How To Repair A Water Heater

Electric water heaters are essential appliances for heating water in homes. They are built with an insulated storage tank made of strong steel inside that helps to keep the water warm, which can later be used for personal and household work.


Electric Water Heaters are similar to their alternative, a Gas Water Heater that provides water but with the help of Natural Gas.


But what should we do when a water heater needs repair? Sometimes, we tend to ignore the fact that hot water heaters work 24/7 to keep up with our household’s needs until they stop working and spring a leak or stop heating water.


Generally, your electric water heater can have problems like low or no heating caused by various reasons, such as faulty heating elements or parts that need repair or replacement. Additional issues may be due to wrong settings, high home water pressure, or not focusing on regular tank maintenance.


In this article, we will discuss reasons that your water heater can damage and teach you about water heater troubleshooting.


“We recommend that only a professional attempt to repair a water heater!”


The first thing we do before troubleshooting a hot water heater is turn off the power to its circuit. An electric water heater is a high-voltage machine and can be dangerous to touch if it is not correctly power-cut. Our service technicians always check the appropriate connection to your water heater from your home service panel and turn it off.

How To Troubleshoot & Repair An Electric Water Heater

No Hot Water From The Water Heater

Why is my hot water not working? The most common complaint about water heaters is that they don’t provide hot water at all. This problem happens differently with Electric and Gas Water Heaters.

Firstly, look at what type of water heater you have so you can follow the troubleshooting steps:

  • If you have a gas-powered water heater that is not heating the water, the issue may be related to the gas. Check its pilot light to see if it’s gone out. This usually happens by the gas valve, the natural gas supply, or, more likely, the thermocouple located next to the pilot light;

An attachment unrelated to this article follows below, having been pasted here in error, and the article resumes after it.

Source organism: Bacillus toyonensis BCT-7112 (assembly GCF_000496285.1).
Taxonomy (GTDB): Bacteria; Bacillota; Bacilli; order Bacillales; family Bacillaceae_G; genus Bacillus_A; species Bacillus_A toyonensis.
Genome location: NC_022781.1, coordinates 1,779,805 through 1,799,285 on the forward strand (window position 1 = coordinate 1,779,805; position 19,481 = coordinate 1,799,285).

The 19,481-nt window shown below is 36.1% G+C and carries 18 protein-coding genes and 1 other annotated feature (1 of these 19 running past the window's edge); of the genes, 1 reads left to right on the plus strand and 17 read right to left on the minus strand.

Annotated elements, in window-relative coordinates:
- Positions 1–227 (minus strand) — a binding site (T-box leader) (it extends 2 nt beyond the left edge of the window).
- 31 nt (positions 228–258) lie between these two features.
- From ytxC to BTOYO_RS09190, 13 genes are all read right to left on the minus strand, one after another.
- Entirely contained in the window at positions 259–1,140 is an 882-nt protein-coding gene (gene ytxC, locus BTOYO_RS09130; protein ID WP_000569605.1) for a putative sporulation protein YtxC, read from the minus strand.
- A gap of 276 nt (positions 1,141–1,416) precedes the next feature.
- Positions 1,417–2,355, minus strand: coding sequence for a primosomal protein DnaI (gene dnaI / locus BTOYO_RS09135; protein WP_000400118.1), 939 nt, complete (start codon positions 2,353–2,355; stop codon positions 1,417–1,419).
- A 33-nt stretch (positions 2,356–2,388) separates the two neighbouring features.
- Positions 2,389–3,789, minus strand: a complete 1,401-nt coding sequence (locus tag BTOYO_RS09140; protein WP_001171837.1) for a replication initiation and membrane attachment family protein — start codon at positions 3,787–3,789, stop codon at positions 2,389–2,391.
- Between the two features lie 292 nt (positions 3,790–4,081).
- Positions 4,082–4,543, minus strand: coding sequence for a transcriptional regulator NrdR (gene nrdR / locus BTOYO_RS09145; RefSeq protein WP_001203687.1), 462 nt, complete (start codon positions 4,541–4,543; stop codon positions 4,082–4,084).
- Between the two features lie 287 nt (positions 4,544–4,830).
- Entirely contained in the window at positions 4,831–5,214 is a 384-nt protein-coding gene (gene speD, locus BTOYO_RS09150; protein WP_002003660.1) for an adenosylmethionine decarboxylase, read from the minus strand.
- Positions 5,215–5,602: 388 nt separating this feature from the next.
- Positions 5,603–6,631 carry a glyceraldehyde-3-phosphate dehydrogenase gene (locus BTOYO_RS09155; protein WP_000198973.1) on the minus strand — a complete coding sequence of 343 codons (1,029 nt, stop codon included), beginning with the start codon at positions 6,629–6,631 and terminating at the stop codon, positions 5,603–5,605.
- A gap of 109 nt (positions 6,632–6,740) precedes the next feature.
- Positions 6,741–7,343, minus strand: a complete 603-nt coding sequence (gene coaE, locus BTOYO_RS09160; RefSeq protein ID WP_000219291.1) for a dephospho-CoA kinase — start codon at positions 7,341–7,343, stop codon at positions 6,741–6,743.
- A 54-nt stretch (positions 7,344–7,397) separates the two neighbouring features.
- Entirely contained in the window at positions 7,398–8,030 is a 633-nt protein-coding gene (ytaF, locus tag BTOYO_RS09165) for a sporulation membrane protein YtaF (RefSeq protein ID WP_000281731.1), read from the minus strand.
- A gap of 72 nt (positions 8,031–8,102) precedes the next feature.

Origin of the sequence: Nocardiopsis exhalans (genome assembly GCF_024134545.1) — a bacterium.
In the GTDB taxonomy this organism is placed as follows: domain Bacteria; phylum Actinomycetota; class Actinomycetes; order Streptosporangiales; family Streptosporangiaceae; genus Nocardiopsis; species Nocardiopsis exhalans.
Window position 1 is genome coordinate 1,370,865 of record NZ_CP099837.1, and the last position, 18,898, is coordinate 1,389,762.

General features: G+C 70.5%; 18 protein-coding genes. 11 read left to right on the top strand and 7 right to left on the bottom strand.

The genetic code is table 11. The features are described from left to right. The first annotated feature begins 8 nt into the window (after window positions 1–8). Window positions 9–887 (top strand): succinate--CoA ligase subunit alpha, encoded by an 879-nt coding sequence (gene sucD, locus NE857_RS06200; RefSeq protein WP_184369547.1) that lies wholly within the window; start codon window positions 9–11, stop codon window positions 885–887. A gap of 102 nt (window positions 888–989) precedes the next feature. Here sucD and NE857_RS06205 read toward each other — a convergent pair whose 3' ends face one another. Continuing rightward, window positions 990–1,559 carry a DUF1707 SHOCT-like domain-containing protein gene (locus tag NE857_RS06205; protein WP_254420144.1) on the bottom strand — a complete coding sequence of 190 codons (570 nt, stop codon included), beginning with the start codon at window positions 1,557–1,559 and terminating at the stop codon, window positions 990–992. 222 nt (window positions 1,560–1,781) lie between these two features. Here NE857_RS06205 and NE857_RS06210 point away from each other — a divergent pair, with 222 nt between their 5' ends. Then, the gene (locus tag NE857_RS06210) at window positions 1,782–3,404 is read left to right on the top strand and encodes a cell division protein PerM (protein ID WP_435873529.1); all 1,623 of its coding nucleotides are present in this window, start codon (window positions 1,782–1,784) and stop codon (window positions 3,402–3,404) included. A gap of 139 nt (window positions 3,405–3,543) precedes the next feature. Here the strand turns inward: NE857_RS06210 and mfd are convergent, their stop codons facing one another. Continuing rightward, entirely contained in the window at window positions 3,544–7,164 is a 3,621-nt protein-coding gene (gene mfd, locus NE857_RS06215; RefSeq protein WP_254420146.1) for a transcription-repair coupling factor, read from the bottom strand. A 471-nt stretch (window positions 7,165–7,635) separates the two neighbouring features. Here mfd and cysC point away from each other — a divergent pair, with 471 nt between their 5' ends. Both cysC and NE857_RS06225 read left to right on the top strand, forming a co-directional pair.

• If your Electric Water Heater is not heating the water, the issue is likely with the heating element. Using a screwdriver, you can replace one or both heating elements with a small effort. The replacement of the heating elements is inexpensive and can be purchased from a hardware store nearby;
  • Check for the water heater’s circuit breaker in the service panel to ensure it hasn’t tripped. It’s often hard to spot a circuit breaker, so we always shut off both breakers for the water heater and turn them back on.

If a breaker is tripped, then this will reset it, and if the heater’s breaker is still not tripped, we need to wait 30 minutes for your water heater to recover and check for hot water. Suppose we don’t get any hot water. In that case, we may need to reset the high-temperature limit switch on the upper thermostat.

We follow these steps when resetting the water heater temperature:

  • After turning off the water heater circuit breaker from the service panel.
  • We use a multimeter to ensure no power is running to the hot water heater.
  • Then, we open the access panel for the upside-located heating element of the water heater.
  • Remove the plastic safety guard with precaution.
  • Press the red color high-temperature reset button located above the thermostat.
  • Re-install the safety guard, insulation, and access panel.
  • Then we turn on the heater’s circuit breaker.
  • Even if that did not fix the hot water heating issue, we have to test each heating element and replace it if necessary.
Insuffient Hot Water Supply

At least 70% of the water should be in the water heater. The demand for the hot water heater should be under the percent of hot water capacity. To balance the demand and supply, you can limit hot water usage by installing restrictors over showerheads, faucets, and taps, spreading out dishwashing, and doing laundry less often.

If your water heater unit produces less hot water than its capacity, it might have an issue with one or two of the heating elements. If a water heater is supplying adequate hot water or the water temperature rises and falls, it indicates a defect in the upper heating element.

Water Temperature Is Too Hot